In Pictures: Artifacts of Black Heritage in Rhode Island
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- In Pictures: Artifacts of Black Heritage in Rhode Island
Shackles designed for a child slave is among the many artifacts in the R.I. Black Heritage Society collection at Rhode Island College.
Primary source material from the R.I. Black Heritage Society (RIBHS) collection at RIC offers students a first-hand look at what life was like for people of African heritage in Rhode Island.
This Spring Semester, RIC Assistant Professor Sherri Cummings, who is both historian and director of community engagement for the RIBHS, is teaching a new independent study course titled AFRI 350-1: Black Experience in Rhode Island as a way to introduce students to the archives and to teach about Rhode Island Black history. She also offered a tour through the collection.
In one of four rooms filled with artifacts, Cummings stopped to lift a pair of slave shackles from a shelf. It was chilling to think that this iron was once locked around the ankles of a small child.
Cummings understood the sick feeling it invoked. “Historians who work on topics of slavery always talk about the violence of the archives,” she said. “Every time we go into the archives, we’re reliving that violence because we’re literally taking in one horrific story after another. However, as a historian, it’s also important for me to show that people of African heritage were not only victims.”
“It has always been through the White lens that we’ve looked at the history of Black people in the United States, and we were often portrayed in rags,” she said. “But these are the actual garments that Black women in Newport and Providence wore at the turn of the century. Women were generally seamstresses, laundresses and hairdressers. They were productive people who worked for their communities. They had dreams, hopes and their own realities, and it’s embedded in their culture.”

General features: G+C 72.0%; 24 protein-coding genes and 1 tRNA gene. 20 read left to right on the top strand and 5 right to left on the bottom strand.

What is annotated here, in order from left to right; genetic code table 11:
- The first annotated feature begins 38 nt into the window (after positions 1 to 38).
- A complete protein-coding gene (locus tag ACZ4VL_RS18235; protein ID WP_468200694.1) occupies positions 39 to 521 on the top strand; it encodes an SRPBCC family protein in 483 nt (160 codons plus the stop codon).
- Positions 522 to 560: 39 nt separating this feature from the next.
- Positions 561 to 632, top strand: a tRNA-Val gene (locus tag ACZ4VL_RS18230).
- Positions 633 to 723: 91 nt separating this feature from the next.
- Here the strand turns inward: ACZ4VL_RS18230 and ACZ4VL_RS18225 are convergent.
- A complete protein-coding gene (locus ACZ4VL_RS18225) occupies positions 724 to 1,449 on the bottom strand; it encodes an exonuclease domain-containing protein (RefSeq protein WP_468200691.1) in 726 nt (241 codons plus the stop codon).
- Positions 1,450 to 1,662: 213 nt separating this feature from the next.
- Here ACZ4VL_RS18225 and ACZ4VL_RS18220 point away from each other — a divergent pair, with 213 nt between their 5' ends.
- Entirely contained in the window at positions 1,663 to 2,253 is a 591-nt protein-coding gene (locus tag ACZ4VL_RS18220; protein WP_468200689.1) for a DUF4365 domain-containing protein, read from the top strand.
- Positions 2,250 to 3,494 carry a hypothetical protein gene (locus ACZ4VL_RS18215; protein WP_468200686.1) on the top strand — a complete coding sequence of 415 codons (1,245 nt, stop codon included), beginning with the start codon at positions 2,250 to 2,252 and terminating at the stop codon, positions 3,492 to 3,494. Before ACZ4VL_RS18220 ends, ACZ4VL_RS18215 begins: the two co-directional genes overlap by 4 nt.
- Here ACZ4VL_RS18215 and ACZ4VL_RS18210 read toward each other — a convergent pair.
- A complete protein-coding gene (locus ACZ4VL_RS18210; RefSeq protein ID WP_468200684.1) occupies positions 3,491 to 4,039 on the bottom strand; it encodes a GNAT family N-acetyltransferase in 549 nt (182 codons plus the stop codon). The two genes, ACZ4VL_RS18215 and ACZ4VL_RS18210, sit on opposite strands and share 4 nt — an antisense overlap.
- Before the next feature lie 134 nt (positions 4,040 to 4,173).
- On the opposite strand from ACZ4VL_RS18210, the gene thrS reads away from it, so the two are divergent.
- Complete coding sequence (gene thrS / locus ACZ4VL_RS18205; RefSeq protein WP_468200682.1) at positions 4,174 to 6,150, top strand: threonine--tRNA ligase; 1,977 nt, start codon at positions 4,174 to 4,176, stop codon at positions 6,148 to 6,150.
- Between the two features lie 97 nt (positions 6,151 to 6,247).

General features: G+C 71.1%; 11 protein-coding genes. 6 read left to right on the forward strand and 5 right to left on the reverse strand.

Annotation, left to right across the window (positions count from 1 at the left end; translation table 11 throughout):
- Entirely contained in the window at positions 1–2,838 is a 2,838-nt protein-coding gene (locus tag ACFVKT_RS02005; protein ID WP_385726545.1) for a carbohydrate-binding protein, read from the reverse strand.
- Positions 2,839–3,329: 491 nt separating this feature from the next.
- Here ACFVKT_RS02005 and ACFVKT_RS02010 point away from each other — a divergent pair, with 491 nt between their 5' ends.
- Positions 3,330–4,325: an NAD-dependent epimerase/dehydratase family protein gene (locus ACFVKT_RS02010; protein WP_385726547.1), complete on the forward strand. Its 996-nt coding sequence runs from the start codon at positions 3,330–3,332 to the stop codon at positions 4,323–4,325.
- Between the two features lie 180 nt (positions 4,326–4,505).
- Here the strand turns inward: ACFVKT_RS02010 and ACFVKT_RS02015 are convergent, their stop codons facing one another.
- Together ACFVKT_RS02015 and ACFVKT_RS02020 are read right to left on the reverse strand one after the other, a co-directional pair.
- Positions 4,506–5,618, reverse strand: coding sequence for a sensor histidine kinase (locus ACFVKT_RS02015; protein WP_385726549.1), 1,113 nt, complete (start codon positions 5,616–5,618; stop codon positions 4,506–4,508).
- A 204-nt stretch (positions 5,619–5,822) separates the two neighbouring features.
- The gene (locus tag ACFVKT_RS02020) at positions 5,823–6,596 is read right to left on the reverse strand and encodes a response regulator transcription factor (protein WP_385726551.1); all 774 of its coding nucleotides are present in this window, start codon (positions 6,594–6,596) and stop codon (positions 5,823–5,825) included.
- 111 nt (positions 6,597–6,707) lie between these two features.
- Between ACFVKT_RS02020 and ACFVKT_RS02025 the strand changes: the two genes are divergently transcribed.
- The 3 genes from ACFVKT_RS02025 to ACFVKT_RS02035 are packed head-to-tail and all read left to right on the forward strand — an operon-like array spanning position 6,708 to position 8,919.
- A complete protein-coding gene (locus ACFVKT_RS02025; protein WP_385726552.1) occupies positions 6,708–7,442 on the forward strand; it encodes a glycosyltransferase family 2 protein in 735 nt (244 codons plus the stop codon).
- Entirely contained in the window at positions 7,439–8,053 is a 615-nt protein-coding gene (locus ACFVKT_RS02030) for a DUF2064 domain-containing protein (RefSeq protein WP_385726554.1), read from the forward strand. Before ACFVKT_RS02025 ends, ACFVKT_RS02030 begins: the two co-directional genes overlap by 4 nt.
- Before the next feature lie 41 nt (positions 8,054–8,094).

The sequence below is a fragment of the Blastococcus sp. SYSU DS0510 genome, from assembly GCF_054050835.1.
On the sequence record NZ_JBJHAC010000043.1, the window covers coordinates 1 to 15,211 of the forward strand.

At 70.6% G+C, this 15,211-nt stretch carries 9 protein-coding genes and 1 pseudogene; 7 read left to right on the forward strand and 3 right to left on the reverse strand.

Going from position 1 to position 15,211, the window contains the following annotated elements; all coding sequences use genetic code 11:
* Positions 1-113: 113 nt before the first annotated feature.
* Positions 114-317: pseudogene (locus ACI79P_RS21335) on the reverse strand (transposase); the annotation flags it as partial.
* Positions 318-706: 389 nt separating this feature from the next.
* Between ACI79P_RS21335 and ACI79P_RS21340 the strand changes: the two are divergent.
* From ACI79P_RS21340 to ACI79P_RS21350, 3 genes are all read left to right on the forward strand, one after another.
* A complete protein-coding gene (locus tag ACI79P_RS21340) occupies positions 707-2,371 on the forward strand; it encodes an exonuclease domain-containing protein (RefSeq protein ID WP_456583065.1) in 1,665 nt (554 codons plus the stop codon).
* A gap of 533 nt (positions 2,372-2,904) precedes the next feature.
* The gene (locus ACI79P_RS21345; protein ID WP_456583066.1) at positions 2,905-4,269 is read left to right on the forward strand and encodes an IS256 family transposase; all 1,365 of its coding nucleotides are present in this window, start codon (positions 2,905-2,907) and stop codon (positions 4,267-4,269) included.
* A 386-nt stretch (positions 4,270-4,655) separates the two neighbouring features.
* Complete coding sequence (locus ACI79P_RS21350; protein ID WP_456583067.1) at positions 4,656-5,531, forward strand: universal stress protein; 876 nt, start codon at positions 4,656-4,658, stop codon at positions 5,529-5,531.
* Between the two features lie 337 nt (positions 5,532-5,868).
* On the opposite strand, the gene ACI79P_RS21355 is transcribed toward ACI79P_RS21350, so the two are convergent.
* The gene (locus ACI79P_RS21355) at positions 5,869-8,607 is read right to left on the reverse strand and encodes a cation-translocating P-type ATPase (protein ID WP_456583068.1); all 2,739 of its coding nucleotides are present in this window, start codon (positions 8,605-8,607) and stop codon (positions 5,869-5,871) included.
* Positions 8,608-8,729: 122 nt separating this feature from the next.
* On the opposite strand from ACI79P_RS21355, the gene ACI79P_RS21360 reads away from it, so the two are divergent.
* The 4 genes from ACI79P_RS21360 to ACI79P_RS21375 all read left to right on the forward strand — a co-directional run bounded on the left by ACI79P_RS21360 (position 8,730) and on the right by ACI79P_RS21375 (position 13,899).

“As a historian, I’m interested in the everyday lives of Black people – what did they do, what did they eat, what did they buy, what did they sell, what everyday objects did they use?”
Cummings then held up an 1895 edition of The Freeman – the first illustrated Black newspaper in the United States (1884-1926) with the largest circulation of any Black newspaper. Staffed solely by Black artists and writers, The Freeman allowed Black people to tell their own stories and own their own images, replacing the White perception of Blackness.
Other artifacts in the collection include newspapers, magazines, 8mm film, slides and the legal papers of a prominent Black civil rights attorney who worked with Thurgood Marshall to provide the legal defense for the Black Boiler Makers Union who were experiencing racial injustices.
When Cummings was asked for her response to critics today who say they don’t want this history in the classroom, she replied, “They don’t want it in the classroom because they don’t want to hurt the feelings of White children. But if African Americans are only portrayed as slaves who haven’t contributed anything to society, it hurts more than their feelings; it diminishes a Black child’s self-worth.”
Cummings entered more rooms filled with boxes and items waiting to be categorized, inventoried and digitized.
“I started out doing the inventorying and categorizing myself,” Cummings said, “but we’re now working on hiring an archivist. We also want to get grad students who are interested in public history and museum studies in here so they can have the opportunity to work on the archives when they’re raw.”
“The goal is for the Rhode Island community to come in and see what is here,” she said. “There are people in Rhode Island who have probably never seen Black Newport or who do not know the legacy of Native American and African American history in Southern Rhode Island.”
Along with her new independent study course Black Experience in Rhode Island, this Spring Cummings is also teaching AFRI 200: Introduction to Africana Studies and HIST 101-02: Multiple Voices – Africa in the World, which focuses on Africana intellectual history.